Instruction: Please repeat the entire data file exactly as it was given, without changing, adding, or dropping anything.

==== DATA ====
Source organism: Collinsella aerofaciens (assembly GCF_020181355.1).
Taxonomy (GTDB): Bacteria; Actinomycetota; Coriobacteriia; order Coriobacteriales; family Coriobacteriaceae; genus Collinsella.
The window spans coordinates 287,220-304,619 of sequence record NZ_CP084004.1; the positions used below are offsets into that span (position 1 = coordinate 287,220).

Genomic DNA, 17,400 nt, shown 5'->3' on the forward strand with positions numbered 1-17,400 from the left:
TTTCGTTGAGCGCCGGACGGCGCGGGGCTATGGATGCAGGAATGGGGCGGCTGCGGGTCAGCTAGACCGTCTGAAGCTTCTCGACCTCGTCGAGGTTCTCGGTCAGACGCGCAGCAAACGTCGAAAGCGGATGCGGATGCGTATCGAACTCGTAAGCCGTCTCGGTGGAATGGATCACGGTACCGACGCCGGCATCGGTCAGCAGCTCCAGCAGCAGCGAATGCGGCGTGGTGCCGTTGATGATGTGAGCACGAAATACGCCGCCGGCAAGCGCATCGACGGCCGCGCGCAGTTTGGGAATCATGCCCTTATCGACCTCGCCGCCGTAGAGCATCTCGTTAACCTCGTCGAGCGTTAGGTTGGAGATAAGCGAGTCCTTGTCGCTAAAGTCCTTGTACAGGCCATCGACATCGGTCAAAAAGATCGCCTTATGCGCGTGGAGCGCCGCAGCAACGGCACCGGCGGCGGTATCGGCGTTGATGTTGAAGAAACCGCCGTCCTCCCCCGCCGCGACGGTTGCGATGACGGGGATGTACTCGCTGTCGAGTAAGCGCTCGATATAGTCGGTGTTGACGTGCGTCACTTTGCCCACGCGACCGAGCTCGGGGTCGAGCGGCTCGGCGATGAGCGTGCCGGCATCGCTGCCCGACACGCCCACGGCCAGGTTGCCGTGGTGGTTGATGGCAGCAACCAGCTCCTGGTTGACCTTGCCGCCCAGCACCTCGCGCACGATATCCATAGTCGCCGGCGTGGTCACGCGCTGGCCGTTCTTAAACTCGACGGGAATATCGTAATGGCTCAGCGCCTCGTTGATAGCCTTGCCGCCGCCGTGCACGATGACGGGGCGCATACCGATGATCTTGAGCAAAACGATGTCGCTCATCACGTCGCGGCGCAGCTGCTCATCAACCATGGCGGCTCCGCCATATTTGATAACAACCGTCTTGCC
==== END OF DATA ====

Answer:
Source organism: Collinsella aerofaciens (assembly GCF_020181355.1).
Taxonomy (GTDB): Bacteria; Actinomycetota; Coriobacteriia; order Coriobacteriales; family Coriobacteriaceae; genus Collinsella.
The window spans coordinates 287,220-304,619 of sequence record NZ_CP084004.1; the positions used below are offsets into that span (position 1 = coordinate 287,220).

Genomic DNA, 17,400 nt, shown 5'->3' on the forward strand with positions numbered 1-17,400 from the left:
TTTCGTTGAGCGCCGGACGGCGCGGGGCTATGGATGCAGGAATGGGGCGGCTGCGGGTCAGCTAGACCGTCTGAAGCTTCTCGACCTCGTCGAGGTTCTCGGTCAGACGCGCAGCAAACGTCGAAAGCGGATGCGGATGCGTATCGAACTCGTAAGCCGTCTCGGTGGAATGGATCACGGTACCGACGCCGGCATCGGTCAGCAGCTCCAGCAGCAGCGAATGCGGCGTGGTGCCGTTGATGATGTGAGCACGAAATACGCCGCCGGCAAGCGCATCGACGGCCGCGCGCAGTTTGGGAATCATGCCCTTATCGACCTCGCCGCCGTAGAGCATCTCGTTAACCTCGTCGAGCGTTAGGTTGGAGATAAGCGAGTCCTTGTCGCTAAAGTCCTTGTACAGGCCATCGACATCGGTCAAAAAGATCGCCTTATGCGCGTGGAGCGCCGCAGCAACGGCACCGGCGGCGGTATCGGCGTTGATGTTGAAGAAACCGCCGTCCTCCCCCGCCGCGACGGTTGCGATGACGGGGATGTACTCGCTGTCGAGTAAGCGCTCGATATAGTCGGTGTTGACGTGCGTCACTTTGCCCACGCGACCGAGCTCGGGGTCGAGCGGCTCGGCGATGAGCGTGCCGGCATCGCTGCCCGACACGCCCACGGCCAGGTTGCCGTGGTGGTTGATGGCAGCAACCAGCTCCTGGTTGACCTTGCCGCCCAGCACCTCGCGCACGATATCCATAGTCGCCGGCGTGGTCACGCGCTGGCCGTTCTTAAACTCGACGGGAATATCGTAATGGCTCAGCGCCTCGTTGATAGCCTTGCCGCCGCCGTGCACGATGACGGGGCGCATACCGATGATCTTGAGCAAAACGATGTCGCTCATCACGTCGCGGCGCAGCTGCTCATCAACCATGGCGGCTCCGCCATATTTGATAACAACCGTCTTGCC